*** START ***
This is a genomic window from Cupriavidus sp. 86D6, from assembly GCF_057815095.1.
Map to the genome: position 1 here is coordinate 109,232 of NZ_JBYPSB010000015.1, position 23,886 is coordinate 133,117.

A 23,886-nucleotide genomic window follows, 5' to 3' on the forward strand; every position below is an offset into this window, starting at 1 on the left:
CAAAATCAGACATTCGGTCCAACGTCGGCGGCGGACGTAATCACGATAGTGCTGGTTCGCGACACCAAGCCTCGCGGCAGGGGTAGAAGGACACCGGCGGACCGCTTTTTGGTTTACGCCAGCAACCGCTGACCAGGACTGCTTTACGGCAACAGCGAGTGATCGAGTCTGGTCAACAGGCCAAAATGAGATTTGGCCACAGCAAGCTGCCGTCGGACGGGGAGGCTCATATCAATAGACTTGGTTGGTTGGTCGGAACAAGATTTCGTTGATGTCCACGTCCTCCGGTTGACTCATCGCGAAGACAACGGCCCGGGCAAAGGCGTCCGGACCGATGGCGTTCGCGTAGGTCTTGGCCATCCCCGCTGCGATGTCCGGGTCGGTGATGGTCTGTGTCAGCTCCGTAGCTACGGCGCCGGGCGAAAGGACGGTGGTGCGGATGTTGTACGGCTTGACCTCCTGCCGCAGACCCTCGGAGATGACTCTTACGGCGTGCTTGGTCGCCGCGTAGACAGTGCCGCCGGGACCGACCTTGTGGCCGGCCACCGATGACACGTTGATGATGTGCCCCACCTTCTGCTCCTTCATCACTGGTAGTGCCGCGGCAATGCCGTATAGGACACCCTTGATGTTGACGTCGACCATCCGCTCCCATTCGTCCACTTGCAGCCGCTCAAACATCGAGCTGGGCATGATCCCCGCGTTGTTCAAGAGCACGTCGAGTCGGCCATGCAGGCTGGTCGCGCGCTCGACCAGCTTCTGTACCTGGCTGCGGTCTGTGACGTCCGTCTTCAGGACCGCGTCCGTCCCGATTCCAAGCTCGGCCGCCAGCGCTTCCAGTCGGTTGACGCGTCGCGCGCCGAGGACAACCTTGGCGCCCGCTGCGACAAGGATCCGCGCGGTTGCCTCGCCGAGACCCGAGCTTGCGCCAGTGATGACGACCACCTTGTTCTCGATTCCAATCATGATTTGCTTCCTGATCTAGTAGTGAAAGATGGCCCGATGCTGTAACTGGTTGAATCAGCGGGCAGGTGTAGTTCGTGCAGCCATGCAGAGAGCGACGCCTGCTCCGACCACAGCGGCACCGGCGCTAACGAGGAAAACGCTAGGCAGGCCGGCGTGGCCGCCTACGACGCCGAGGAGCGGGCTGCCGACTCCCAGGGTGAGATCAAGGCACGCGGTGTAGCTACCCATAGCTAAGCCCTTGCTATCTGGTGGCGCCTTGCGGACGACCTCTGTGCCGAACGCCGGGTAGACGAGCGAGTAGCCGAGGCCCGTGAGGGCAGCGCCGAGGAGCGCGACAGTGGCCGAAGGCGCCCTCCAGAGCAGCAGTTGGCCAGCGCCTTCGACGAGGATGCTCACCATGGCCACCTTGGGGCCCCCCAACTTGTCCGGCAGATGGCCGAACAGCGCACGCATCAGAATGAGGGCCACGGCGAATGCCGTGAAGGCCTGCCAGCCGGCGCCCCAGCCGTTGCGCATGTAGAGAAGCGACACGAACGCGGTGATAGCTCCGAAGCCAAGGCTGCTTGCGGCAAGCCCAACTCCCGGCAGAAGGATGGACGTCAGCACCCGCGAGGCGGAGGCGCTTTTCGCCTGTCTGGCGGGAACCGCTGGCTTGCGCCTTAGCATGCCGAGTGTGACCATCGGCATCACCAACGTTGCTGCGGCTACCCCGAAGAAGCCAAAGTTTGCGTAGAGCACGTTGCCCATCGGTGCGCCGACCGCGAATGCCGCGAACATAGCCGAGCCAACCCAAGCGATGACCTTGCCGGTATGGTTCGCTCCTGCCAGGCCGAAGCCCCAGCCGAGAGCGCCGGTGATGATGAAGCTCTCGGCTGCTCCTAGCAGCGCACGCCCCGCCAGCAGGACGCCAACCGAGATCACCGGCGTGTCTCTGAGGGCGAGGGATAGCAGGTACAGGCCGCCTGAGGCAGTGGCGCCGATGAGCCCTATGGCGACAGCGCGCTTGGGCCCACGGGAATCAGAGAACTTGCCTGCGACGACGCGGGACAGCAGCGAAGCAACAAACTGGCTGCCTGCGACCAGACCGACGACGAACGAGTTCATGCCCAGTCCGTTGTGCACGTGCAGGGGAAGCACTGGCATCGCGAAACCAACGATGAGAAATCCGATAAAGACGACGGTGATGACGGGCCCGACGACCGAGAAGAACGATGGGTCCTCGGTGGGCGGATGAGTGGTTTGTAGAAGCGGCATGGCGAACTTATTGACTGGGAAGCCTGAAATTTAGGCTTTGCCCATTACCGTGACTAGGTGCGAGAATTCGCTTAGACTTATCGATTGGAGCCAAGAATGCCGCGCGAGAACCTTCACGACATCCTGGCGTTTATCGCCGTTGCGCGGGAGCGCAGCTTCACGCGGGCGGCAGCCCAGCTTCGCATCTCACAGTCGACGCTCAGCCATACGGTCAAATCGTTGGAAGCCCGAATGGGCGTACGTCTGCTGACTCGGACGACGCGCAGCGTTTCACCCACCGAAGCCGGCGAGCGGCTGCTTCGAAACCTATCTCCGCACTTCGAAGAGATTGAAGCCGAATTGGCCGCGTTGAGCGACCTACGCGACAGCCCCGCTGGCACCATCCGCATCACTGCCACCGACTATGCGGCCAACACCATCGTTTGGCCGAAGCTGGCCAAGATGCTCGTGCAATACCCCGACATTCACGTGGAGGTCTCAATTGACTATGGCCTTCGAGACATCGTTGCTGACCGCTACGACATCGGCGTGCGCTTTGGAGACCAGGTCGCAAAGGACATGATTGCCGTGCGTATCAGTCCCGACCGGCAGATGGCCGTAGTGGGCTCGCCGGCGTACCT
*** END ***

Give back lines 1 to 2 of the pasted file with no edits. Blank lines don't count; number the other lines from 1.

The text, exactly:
This is a genomic window from Cupriavidus sp. 86D6, from assembly GCF_057815095.1.
Map to the genome: position 1 here is coordinate 109,232 of NZ_JBYPSB010000015.1, position 23,886 is coordinate 133,117.